Tuesday, September 12, 2017
Autumn is harvest season in Ontario. Yesterday we shopped for Kamut flour, and found Bob’s Mill Kamut flour at the grocery store, very, very, very expensive. But I want to try it to make sure I like bread made with it, before we buy any in bulk. While wandering the store, Attila spied bushels of sweet red peppers from Ontario, for $9.99 each. We had to have one of course. Then we had to preserve the peppers, of course, a bushel of peppers won’t keep fresh long enough for us to eat them all. What to do?
Last night Attila chopped onions, fresh garlic, celery, and red peppers. In a big heavy bottomed stock pot I set to work making Tomato Red Pepper Sauce, it took until bed time to get it boiled down to the correct consistency, so I left it overnight on the range and returned to the project this morning. A dozen 500 ml mason jars and lids were sterilized in boiling water, then filled with the sauce which had been boiled again this morning. We will freeze this dozen jars of Tomato Pepper Sauce, for use on homemade pizza and spaghetti dinners. We have enough peppers to make two more batches of sauce, which will yield three dozen jars of frozen Tomato Pepper Sauce. We will enjoy some lovely quick meals this winter!
When I purchased the new MacBook Air, there was an offer with the purchase for an HP printer for $19.99. I could not resist and bought the printer. I haven’t been all that happy with the Epson printer I bought a few years ago, it was difficult to configure and some of the features just will not work, like scanning via WiFi. I gave up fiddling with it, and when I need to scan I attach a small zip drive into the printer and scan files onto that, then move them from the zip drive onto my computer. This is painful at times. The new HP printer is being setup this morning and the setup is extremely easy. Time will tell if the printer works as well and the setup was simple. I have a lot of scanning to do over the next few days, so I hope it works well!
Sunday, September 3, 2017
Knowing that today would be an all-day-rain kind of day, we enjoyed a camp fire last night, the sky slowly clouding over as the stars began to wink from the heavens. With the bulk of the dead wood burned, our camp fires have become small affairs, burning gathered twigs and split cedar logs. The cedar, which last summer would not burn as each log was pulled from the pile of logs, dead trees and earth, has now dried sufficiently, in its neatly stacked rows, to burn well and relatively quickly.
We retired to Grace The Trailer early, to watch a youtube video on the computer, which was charging with electricity provided by the generator. The computer is new, a bottom of the line MacBook Air that was on sale, saving about $500 on the purchase. The purchase was reserved online, and the trip to the city was made Friday evening to pick it up, so that it could be used during our vacation. The only problem with my 2012 MacBook Air was that the battery had died completely, necessitating that the power cord be continuously connected. If the power cord became disconnected, the computer instantly died, which caused all sorts of issues that had to be addressed to get it up and going again. The cost quoted for a battery replacement was $350, with no guarantee that something else might go wrong with the aging technology. Upgrading to a 2017 model was an extra $649, clearly a better investment, which will take us through another four to six years of reliable service. It is now possible to write journal entries on the laptop while we are staying at the Rideau Camp, because it will run on the battery, which can be recharged with the new portable generator. We are getting dangerously close to glamping here, dangerously close.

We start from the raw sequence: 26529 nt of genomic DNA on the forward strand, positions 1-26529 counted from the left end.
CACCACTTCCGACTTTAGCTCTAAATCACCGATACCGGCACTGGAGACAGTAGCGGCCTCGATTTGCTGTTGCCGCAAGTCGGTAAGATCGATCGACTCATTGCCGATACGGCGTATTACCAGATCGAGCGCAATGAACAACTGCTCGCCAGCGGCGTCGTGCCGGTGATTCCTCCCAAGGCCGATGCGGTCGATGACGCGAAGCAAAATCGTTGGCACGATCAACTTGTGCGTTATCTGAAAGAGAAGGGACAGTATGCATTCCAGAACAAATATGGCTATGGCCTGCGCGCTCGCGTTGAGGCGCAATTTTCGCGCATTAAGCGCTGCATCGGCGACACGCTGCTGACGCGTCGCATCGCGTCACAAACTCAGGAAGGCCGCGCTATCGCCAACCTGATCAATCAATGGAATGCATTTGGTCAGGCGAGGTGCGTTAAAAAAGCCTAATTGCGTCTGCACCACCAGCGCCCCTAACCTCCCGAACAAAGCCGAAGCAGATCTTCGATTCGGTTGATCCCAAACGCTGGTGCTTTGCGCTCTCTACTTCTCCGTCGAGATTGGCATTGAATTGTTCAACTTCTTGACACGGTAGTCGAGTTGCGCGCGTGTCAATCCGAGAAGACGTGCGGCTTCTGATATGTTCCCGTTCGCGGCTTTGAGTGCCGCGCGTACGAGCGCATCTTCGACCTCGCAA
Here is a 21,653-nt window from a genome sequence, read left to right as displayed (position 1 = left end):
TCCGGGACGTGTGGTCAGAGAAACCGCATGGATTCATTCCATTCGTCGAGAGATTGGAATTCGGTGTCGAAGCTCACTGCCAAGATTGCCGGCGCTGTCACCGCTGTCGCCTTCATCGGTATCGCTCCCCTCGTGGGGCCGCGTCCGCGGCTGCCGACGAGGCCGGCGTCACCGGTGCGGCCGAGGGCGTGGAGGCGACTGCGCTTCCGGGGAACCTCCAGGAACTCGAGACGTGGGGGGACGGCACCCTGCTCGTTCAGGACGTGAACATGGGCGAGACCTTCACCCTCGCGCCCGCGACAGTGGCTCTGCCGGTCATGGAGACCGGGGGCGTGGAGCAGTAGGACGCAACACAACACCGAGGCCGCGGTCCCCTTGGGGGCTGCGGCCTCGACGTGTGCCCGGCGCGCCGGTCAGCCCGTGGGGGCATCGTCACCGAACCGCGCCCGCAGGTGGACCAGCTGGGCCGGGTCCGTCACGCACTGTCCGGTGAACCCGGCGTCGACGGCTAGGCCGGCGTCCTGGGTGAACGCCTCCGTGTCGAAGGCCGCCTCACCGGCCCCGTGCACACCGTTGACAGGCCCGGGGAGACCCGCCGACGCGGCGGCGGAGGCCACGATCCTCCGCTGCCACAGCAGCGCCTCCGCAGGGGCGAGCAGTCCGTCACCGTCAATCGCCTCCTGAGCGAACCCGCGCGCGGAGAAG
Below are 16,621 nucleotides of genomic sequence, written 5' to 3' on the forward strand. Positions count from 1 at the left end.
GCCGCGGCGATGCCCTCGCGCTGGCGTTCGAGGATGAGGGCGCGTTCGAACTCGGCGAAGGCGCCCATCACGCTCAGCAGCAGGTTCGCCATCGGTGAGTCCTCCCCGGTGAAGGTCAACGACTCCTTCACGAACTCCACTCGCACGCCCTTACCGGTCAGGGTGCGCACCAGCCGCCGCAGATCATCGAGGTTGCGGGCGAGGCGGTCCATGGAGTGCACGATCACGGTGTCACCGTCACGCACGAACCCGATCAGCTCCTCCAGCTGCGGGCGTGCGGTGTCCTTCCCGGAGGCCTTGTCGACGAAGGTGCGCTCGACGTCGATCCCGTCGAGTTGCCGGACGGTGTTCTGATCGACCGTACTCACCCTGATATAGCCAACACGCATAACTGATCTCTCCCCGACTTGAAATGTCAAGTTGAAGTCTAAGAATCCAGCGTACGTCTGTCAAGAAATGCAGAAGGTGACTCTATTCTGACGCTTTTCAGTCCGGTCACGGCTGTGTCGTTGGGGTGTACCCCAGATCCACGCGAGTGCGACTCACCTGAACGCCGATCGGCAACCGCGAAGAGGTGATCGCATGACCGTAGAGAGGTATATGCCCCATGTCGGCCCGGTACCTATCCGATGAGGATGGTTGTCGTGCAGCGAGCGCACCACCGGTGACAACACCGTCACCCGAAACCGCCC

Friday night was very cold, with a possibility that the temperature would dip down close to 0C. We slept at Mist Cottage on Friday night. But Saturday night was much warmer, and although we do not have a thermometer, we think it might only have dipped to 12-15C, which is lovely for sleeping.
The weather report last week warned that today would be cold and rainy. In accordance, plans have been made to visit the Middleville Museum. The museum is in a little village close to where my GGGG Grandparents took a land grant when they came here from Scotland in 1820. It will be interesting to see if there is any archival material that will help me in my research. My Grandpa told me he visited the area at the beginning of World War One, and was given a very cold reception by the family, his mother’s cousins, and possibly his father’s as well. I have wondered if this had to do with property rights and inheritance, or if it had to do with the possibility that GGG Grandpa might have been a bigamist, with a wife and family of twelve children in Parry Sound, and a wife, affluence, and property in Lanark County, it had to do with both. The bigamist theory is very unpopular with my male relatives, the females have very little trouble considering it as a possibility. There is insufficient data to either prove or disprove the theory. I am quite fond of my ancestors, regardless of their possible failings and troubles, they were brave, the line from Middleville were hard working people who hacked a living out of inhospitable bush, no small task, particularly since they were born and bred in the city of Glasgow, with no rural skills at all when they arrived on their land grants in Upper Canada.
It is 9 a.m. and raining hard. The sky is a solid sheet of grey cloud, the forest is dripping continuously. We expect this to continue until tomorrow morning.
“The easiest kind of relationship for me is with ten thousand people. The hardest is with one.”
Sort of explains why people seem to prefer their cell phones and social media to actually talking to one another face-to-face.